- Crow Agency, Montana
- Fort Smith, Montana (part)
- Hardin, Montana (part)
- Lodge Grass, Montana
- Pryor, Montana
- St. Xavier, Montana
- Wyola, Montana
Historic places and attractions
The biggest attraction in the reservation is the Little Bighorn National Monument. On June 25, 1876, combined forces from the Lakota, Northern Cheyenne, and Arapaho tribes defeated the Seventh Cavalry Regiment commanded by George Armstrong Custer. Local Crow scouts defending their reservation guided Custer.
Chief Plenty Coups (Alek-Chea-Ahoosh) State Park and Home is located near the town of Pryor. It has a small museum dedicated to Chief Plenty Coups and the Crow Tribe. The chief's two-floor lodge house and grocery store is preserved.
Since 1904, the Crow have organized the big Crow Fair, forming the "Teepee Capital of the World". By tradition, it is held the third week in August.
The PBS TV series Reading Rainbow partially filmed its tenth episode, "The Gift of the Sacred Dog", on the reservation on June 17, 1983. The title was based on a book by Paul Goble and was narrated by actor Michael Ansara.
- ^ "Crow Tribe of Indians". Retrieved 2019-07-24.
- ^ 2013-2017 American Community Survey 5-Year Estimates. "My Tribal Area". United States Census Bureau.
- ^ Charles J. Kappler, ed. (1904), "Montana: Crow Reserve", Indian Affairs: Laws and Treaties, Washington, DC: Government Printing Office, archived from the original on 2013-05-20, retrieved 2013-04-03
- ^ David J. Wishart, ed. (2004). "Native Americans: Crows". Encyclopedia of the Great Plains. University of Nebraska Press. ISBN 0-8032-4787-7.
- ^ Aadland, Chris. "Bringing a language back to life". KTVQ. Scripps Media. Retrieved 30 September 2021.
- ^ Lopard, James J., Margery Hunter Brown and Richmond L. Clow: Tribal Government Today. Politics on Montana Indian Reservations. Boulder, San Francisco, & London, 1990, acres p. 57.
- ^ Wood, Raymond W., and Thomas D. Thiessen: Early Fur Trade on the Northern Plains. Canadian Traders Among the Mandan and Hidatsa Indians, 1738-1818. Norman and London, 1987, p. 184.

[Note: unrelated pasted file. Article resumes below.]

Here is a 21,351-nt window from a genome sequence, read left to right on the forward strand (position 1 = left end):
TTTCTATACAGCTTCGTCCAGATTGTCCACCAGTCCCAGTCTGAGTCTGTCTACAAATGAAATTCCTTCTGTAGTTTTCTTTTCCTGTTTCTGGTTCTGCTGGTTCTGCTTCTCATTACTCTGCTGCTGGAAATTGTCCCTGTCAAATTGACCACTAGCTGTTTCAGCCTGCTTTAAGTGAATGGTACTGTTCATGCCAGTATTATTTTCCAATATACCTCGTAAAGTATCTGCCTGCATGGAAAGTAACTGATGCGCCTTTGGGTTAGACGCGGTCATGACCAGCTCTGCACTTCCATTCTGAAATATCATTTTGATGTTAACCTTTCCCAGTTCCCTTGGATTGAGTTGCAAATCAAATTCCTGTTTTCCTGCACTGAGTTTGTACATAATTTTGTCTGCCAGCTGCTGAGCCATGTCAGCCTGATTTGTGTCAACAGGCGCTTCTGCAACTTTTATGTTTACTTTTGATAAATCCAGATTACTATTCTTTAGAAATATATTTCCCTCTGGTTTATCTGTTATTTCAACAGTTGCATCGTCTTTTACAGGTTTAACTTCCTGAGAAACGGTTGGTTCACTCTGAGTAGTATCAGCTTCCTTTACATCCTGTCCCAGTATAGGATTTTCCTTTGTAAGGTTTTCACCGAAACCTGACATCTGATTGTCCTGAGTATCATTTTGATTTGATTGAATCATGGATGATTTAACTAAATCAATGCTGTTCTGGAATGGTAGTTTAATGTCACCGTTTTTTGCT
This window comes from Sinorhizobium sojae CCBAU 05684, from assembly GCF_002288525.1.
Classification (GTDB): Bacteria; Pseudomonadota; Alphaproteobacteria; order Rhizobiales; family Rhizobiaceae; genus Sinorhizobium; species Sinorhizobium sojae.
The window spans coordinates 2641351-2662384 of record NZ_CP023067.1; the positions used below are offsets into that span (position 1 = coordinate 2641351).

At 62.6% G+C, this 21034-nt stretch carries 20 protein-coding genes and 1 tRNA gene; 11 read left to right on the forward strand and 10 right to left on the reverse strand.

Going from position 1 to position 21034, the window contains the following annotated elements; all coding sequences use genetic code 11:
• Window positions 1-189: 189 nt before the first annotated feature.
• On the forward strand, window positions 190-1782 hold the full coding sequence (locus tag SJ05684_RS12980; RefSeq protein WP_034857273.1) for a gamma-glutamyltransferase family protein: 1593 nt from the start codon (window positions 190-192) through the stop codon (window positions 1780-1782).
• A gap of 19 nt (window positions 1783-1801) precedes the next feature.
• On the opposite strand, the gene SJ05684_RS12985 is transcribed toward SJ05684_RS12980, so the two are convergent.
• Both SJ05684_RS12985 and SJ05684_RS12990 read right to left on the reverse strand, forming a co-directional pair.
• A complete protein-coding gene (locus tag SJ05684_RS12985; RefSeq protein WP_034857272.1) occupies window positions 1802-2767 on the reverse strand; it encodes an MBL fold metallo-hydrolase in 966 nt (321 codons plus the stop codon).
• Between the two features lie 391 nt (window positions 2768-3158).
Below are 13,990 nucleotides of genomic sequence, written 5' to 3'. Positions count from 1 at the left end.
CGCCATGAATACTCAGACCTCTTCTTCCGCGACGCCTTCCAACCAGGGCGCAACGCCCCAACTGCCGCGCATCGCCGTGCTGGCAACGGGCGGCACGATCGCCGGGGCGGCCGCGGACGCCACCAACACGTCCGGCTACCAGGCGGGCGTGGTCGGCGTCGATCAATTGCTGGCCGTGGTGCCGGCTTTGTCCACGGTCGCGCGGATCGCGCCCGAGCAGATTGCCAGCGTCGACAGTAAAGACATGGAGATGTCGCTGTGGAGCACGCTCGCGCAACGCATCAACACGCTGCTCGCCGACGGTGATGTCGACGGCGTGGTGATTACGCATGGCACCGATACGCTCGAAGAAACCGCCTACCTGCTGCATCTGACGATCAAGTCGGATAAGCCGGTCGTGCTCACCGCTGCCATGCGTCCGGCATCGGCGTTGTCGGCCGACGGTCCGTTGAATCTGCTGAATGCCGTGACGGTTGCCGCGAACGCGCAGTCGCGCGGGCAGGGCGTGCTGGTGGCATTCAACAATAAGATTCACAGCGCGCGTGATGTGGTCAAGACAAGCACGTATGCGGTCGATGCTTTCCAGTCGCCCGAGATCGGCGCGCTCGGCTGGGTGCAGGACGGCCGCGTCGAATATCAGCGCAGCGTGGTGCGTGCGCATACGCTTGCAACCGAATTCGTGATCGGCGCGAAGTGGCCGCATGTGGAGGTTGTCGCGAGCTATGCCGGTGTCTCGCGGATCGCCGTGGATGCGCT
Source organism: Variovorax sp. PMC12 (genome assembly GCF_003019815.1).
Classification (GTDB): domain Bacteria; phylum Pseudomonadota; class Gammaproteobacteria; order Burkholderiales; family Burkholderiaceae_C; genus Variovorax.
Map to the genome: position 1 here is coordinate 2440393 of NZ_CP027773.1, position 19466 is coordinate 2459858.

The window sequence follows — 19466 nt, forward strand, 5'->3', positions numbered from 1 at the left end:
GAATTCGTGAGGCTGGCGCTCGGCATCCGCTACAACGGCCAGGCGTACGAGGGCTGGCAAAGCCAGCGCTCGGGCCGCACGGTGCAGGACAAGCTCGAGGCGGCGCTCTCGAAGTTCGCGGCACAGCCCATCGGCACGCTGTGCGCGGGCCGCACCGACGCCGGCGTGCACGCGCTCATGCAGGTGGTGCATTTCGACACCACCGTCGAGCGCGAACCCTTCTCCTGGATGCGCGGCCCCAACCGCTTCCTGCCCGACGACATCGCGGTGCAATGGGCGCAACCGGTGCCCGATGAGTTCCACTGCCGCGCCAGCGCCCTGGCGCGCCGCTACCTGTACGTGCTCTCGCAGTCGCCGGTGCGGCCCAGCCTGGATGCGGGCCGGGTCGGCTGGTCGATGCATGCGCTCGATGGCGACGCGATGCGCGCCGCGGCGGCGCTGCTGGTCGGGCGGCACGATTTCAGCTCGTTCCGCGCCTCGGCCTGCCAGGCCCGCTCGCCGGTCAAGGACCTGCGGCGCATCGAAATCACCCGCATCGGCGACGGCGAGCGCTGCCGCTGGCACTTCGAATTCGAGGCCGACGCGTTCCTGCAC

- ^ Kappler, Charles J.: Indian Affairs. Laws and Treaties. Washington, 1904. Vol. 2, p. 594.
- ^ Hoxie, Frederick E.: Parading Through History. The making of the Crow Nation in America, 1805-1935. Cambridge, 1995, p. 89. See also Rzeczkowski, Frank: The Crow Indians and the Bozeman Trail. Montana, The Magazine of Western History, Vol. 49, No. 4 (1999), pp. 30-47. Utley, Robert M.: The Bozeman Trail before John Bozeman: A busy Land.Montana, The Magazine of Western History, Vol. 53, No. 2 (2003), pp. 20-31.
- ^ Hoxie, Frederick E.: Parading Through History. The making of the Crow Nation in America, 1805-1935. Cambridge, 1995, p. 97.
- ^ a b Hoxie, Frederick E.: Parading Through History. The making of the Crow Nation in America, 1805-1935. Cambridge, 1995, p. 92.
- ^ Kappler, Charles J.: Indian Affairs. Laws and Treaties. Washington, 1904. Vol. 2, p. 1008.
- ^ Pease, Eloise Whitebear (Ed.): Absaraka. Crow Tribal Treaty Centennial Issue. Billings, 1968, p. 17.
- ^ Kappler, Charles J.: Indian Affairs. Laws and Treaties. Washington, 1904. Vol. 1, pp. 195-197 (1882); Vol. 1, pp. 958-967 (1892) and Vol. 3, pp. 614-618 (1906).
- ^ Viola, Herman J.: Diplomats in Buckskins. A History of Indian Delegations in Washington City. Washington, D.C., 1981, p. 147.
- ^ Poten, Constance J.: Robert Yellowtail, the New Warrior. Montana, The Magazine of the West, Vol. 39 (Summer 1989), pp. 36–41, p. 38.
- ^ Pease, Eloise Whitebear (Ed.): Absaraka. Crow Tribal Treaty Centennial Issue. Billings, 1968, p. 56.
- ^ Pease, Eloise Whitebear (Ed.): Absaraka. Crow Tribal Treaty Centennial Issue. Billings, 1968, p. 21.
- ^ Poten, Constance J.: Robert Yellowtail, the New Warrior. Montana, The Magazine of the West, Vol. 39 (Summer 1989), pp. 36–41, p. 40–41.
- ^ a b Krauss, Clifford (15 June 2013). "Coal Industry Pins Hopes on Exports as U.S. Market Shrinks". The New York Times. p. A1. Retrieved 4 April 2017.
- ^ a b c d e f g Turkewitz, Julie (2 April 2017). "Tribes That Live Off Coal Hold Tight to Trump's Promises". The New York Times. p. A1. Retrieved 4 April 2017.
- ^ Dunlay, Thomas W.: Wolves for the Blue soldiers. Indian Scouts and Auxiliaries with the United States Army, 1860-1890. Lincoln and London, 1982, pp. 113-114.
- ^ Linderman, Frank B.: Plenty Coups. Chief of the Crows. Lincoln/London, 1962, pp. 239-240, (for other editions of the book, find pages in Index about "Mount Vernon".). McRae, W. C. and Judy Jewell: Montana Handbook. Hong Kong, 1992, p. 80.
- ^ Medicine Crow, Joseph: From the Heart of the Crow Country. The Crow Indians' own Stories. New York, 1992, pp. 119-123.
Coordinates: 45°23′08″N 107°44′48″W / 45.38556°N 107.74667°W